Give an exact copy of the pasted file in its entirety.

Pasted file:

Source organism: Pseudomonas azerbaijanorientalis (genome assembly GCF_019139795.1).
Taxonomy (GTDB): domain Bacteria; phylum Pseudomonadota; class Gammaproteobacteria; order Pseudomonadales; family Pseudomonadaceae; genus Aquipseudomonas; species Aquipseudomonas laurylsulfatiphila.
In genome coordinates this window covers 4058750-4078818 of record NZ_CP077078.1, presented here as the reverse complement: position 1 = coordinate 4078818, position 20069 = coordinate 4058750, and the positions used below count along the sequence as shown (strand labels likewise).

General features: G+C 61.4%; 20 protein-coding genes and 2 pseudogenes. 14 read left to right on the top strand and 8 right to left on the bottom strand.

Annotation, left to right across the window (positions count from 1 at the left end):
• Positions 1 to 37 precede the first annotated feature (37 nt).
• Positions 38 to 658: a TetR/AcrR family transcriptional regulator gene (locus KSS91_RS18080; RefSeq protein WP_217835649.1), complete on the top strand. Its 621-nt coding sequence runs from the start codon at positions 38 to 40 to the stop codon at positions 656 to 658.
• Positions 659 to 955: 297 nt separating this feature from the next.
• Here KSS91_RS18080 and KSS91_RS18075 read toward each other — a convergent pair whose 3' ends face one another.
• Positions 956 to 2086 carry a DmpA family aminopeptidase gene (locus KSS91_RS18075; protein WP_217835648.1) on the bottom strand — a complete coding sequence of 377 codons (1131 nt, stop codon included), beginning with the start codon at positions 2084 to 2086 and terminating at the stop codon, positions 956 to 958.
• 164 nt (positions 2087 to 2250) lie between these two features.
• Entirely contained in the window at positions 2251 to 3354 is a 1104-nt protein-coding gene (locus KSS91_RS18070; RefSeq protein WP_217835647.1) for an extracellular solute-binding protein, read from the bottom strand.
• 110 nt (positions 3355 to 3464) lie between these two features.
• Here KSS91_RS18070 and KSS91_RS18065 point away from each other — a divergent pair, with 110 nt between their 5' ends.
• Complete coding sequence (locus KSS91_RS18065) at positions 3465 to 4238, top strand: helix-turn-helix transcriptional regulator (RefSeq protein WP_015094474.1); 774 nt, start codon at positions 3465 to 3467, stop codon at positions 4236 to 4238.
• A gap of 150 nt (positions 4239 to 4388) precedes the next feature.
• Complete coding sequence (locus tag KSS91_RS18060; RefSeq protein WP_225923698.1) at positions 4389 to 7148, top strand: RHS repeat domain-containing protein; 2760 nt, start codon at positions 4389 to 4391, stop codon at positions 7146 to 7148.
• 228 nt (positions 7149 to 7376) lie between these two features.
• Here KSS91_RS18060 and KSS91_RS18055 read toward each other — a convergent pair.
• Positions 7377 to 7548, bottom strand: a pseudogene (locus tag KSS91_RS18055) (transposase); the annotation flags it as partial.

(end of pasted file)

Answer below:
Source organism: Pseudomonas azerbaijanorientalis (genome assembly GCF_019139795.1).
Taxonomy (GTDB): domain Bacteria; phylum Pseudomonadota; class Gammaproteobacteria; order Pseudomonadales; family Pseudomonadaceae; genus Aquipseudomonas; species Aquipseudomonas laurylsulfatiphila.
In genome coordinates this window covers 4058750-4078818 of record NZ_CP077078.1, presented here as the reverse complement: position 1 = coordinate 4078818, position 20069 = coordinate 4058750, and the positions used below count along the sequence as shown (strand labels likewise).

General features: G+C 61.4%; 20 protein-coding genes and 2 pseudogenes. 14 read left to right on the top strand and 8 right to left on the bottom strand.

Annotation, left to right across the window (positions count from 1 at the left end):
• Positions 1 to 37 precede the first annotated feature (37 nt).
• Positions 38 to 658: a TetR/AcrR family transcriptional regulator gene (locus KSS91_RS18080; RefSeq protein WP_217835649.1), complete on the top strand. Its 621-nt coding sequence runs from the start codon at positions 38 to 40 to the stop codon at positions 656 to 658.
• Positions 659 to 955: 297 nt separating this feature from the next.
• Here KSS91_RS18080 and KSS91_RS18075 read toward each other — a convergent pair whose 3' ends face one another.
• Positions 956 to 2086 carry a DmpA family aminopeptidase gene (locus KSS91_RS18075; protein WP_217835648.1) on the bottom strand — a complete coding sequence of 377 codons (1131 nt, stop codon included), beginning with the start codon at positions 2084 to 2086 and terminating at the stop codon, positions 956 to 958.
• 164 nt (positions 2087 to 2250) lie between these two features.
• Entirely contained in the window at positions 2251 to 3354 is a 1104-nt protein-coding gene (locus KSS91_RS18070; RefSeq protein WP_217835647.1) for an extracellular solute-binding protein, read from the bottom strand.
• 110 nt (positions 3355 to 3464) lie between these two features.
• Here KSS91_RS18070 and KSS91_RS18065 point away from each other — a divergent pair, with 110 nt between their 5' ends.
• Complete coding sequence (locus KSS91_RS18065) at positions 3465 to 4238, top strand: helix-turn-helix transcriptional regulator (RefSeq protein WP_015094474.1); 774 nt, start codon at positions 3465 to 3467, stop codon at positions 4236 to 4238.
• A gap of 150 nt (positions 4239 to 4388) precedes the next feature.
• Complete coding sequence (locus tag KSS91_RS18060; RefSeq protein WP_225923698.1) at positions 4389 to 7148, top strand: RHS repeat domain-containing protein; 2760 nt, start codon at positions 4389 to 4391, stop codon at positions 7146 to 7148.
• 228 nt (positions 7149 to 7376) lie between these two features.
• Here KSS91_RS18060 and KSS91_RS18055 read toward each other — a convergent pair.
• Positions 7377 to 7548, bottom strand: a pseudogene (locus tag KSS91_RS18055) (transposase); the annotation flags it as partial.